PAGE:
Current state vs future goals.

Think about where your business is now and where you want it to be in five years' time. You should make note of this in an executive summary that introduces your business plan. It's best to write the summary after you finish writing the plan itself.

The purpose of your business.

The first part of your business plan should detail the reason for your business - its purpose. Detail your business structure, the number of staff you have, your physical address and region where you're based. You may have locations spread out across New Zealand or the world if you export.

Explain how your business is different from your competition, the products or services you've developed, and define your competitive advantage. Consider:

  • Where the opportunities are for your business - are there gaps in the market that you can exploit with a new product or service?
  • Your strengths and weaknesses - what does your business do well and where is there space for improvement? For example, do you have outstanding customer service?
  • Any threats to your business on the horizon - are you aware of any new competitors or marketing campaigns from your rivals that could impact heavily on your bottom line?
Formulate a SWOT analysis

Have a brainstorming session with your staff to identify your business's strengths, weaknesses, opportunities and threats. You can even ask your loyal customers for their opinions.

A SWOT analysis helps you pinpoint the positives and negatives of your business, both internally and in your control (strengths and weaknesses), and externally and outside of your control (opportunities and threats).

Free business plan template

There's a handy business plan template available on the website.

Your competitive advantage.

A competitive advantage is simply what you do better than anyone else. It's important to be specific about why consumers choose your business over your competitors' businesses. What exactly is it about your operation that is an advantage?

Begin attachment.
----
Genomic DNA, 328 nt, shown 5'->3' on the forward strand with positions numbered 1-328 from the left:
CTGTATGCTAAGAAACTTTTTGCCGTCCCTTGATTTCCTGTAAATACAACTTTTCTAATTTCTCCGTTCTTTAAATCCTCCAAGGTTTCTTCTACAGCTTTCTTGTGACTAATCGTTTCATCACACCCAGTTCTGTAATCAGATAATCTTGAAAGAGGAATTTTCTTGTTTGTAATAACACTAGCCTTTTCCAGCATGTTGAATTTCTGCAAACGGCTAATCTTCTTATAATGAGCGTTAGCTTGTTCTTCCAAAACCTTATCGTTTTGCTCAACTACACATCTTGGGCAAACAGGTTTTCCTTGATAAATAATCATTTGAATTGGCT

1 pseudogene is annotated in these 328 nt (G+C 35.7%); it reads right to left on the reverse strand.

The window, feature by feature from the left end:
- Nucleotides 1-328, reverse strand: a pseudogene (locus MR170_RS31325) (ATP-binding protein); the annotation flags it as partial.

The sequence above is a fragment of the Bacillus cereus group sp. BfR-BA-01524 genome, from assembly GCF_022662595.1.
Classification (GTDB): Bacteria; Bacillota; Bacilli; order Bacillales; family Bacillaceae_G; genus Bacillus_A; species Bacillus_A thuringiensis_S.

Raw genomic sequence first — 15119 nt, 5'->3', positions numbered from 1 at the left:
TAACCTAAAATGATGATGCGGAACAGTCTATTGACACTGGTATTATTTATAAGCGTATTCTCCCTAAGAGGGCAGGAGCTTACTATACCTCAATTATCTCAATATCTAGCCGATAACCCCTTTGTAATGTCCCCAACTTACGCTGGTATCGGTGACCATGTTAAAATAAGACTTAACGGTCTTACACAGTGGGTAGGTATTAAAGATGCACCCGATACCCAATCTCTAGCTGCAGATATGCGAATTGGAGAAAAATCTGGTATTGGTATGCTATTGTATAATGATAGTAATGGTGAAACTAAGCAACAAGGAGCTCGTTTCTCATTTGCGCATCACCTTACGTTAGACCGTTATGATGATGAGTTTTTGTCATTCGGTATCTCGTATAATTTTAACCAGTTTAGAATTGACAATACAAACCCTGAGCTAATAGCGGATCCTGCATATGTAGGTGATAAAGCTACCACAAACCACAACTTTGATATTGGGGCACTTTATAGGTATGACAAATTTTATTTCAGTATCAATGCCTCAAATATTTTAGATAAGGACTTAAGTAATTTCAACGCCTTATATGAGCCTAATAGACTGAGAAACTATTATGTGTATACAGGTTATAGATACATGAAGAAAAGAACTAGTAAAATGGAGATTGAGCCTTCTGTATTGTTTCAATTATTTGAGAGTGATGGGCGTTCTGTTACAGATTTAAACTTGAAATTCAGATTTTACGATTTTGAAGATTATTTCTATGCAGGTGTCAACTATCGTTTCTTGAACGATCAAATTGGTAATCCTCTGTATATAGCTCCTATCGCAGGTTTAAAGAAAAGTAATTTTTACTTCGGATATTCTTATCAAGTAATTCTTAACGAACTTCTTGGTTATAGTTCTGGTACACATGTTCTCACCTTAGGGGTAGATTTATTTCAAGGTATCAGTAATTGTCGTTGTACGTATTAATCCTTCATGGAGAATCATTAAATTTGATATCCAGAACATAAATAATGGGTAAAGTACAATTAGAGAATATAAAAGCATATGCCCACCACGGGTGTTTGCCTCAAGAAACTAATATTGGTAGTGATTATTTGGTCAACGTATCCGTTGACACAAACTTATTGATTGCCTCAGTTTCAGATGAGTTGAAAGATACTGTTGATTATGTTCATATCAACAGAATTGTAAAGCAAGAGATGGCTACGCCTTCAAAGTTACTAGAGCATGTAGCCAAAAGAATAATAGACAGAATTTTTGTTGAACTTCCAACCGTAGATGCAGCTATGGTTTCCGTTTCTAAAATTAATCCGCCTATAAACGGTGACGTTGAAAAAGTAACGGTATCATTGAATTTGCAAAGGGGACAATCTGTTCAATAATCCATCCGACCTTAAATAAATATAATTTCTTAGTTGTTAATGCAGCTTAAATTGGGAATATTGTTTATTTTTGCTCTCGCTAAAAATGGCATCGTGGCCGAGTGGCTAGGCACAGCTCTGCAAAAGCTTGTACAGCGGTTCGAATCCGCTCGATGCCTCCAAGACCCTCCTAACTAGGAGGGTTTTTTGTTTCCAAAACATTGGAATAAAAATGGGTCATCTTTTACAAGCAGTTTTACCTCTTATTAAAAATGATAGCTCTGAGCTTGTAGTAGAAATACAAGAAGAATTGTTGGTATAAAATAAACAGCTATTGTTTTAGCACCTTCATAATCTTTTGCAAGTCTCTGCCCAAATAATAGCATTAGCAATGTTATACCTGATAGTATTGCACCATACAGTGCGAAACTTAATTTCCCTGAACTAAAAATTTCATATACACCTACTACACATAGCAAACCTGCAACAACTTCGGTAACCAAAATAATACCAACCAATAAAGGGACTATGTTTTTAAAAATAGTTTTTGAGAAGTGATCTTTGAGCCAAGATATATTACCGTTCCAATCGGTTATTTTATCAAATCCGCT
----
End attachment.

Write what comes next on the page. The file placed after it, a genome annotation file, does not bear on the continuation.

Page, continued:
• Prime location - say you have a burger joint that's in a prime location, on the main street with huge foot traffic. Your competitors are off the main street, giving you a key competitive advantage over them
  • Regular cut-price discounts - perhaps you sell electronics and are well known for having sales competitors can't match every two weeks. This would mean your sales can be marketed as a main advantage
  • Personalised after-sales service - perhaps you have a business that sells and installs ovens, and sends staff to people's homes one month after each sale. If competitors aren't offering similar after-sales service, this is a crucial competitive advantage.

The smarter you can be about developing and promoting your competitive advantage, the better placed your business will be to succeed. Be careful not to generalise with words like 'price' or 'quality' - you have to be more specific.

Scope out your competitors.

When building your business plan, describe your main competitors. Consider all possibilities - you may have competitors on the same street, elsewhere in your town or city, throughout the country, worldwide and on the Internet. As soon as new competitors enter the market, you'll want to know about them too.

There may be competitors who aren't in your precise sector of business, but you may still be competing with them for the same consumer dollar.

It's a good idea to also do a SWOT analysis on each of your main competitors. Then make use of this information by assessing how your business could reduce your competitors' strengths and opportunities, while taking advantage of their weaknesses and threats.

No market without marketing.

How you'll position your business in the marketplace and how you'll continue to trade in the long-term should be answered with an intelligent marketing strategy. Plan your marketing budget and how you'll use it to help return a profit.

Market research will enable you to focus your marketing budget on targeted consumers, rather than just sporadic advertising. Detail how you're going to get the information you need to target potential consumers with channels such as print, TV, radio, social media, paid search, online display or email.

Position your product or service

Take into account the four Ps of marketing when coming up with your strategy. They are:

  • Product - having products (or services) that are right for the market you're promoting to
  • Price - ensure your products or services are selling for a price that will make your target customers feel like they received value for money
  • Promotion - explore the numerous opportunities to promote your offerings. Some examples include magazine ads, flyers, Facebook posts and press releases
  • Place - think about where and how you'll get your products or services to your customers. They have to be able to easily access them.

Creating a business plan is a process of thinking through all the variables that are going to affect your sales. 

Things you should know.

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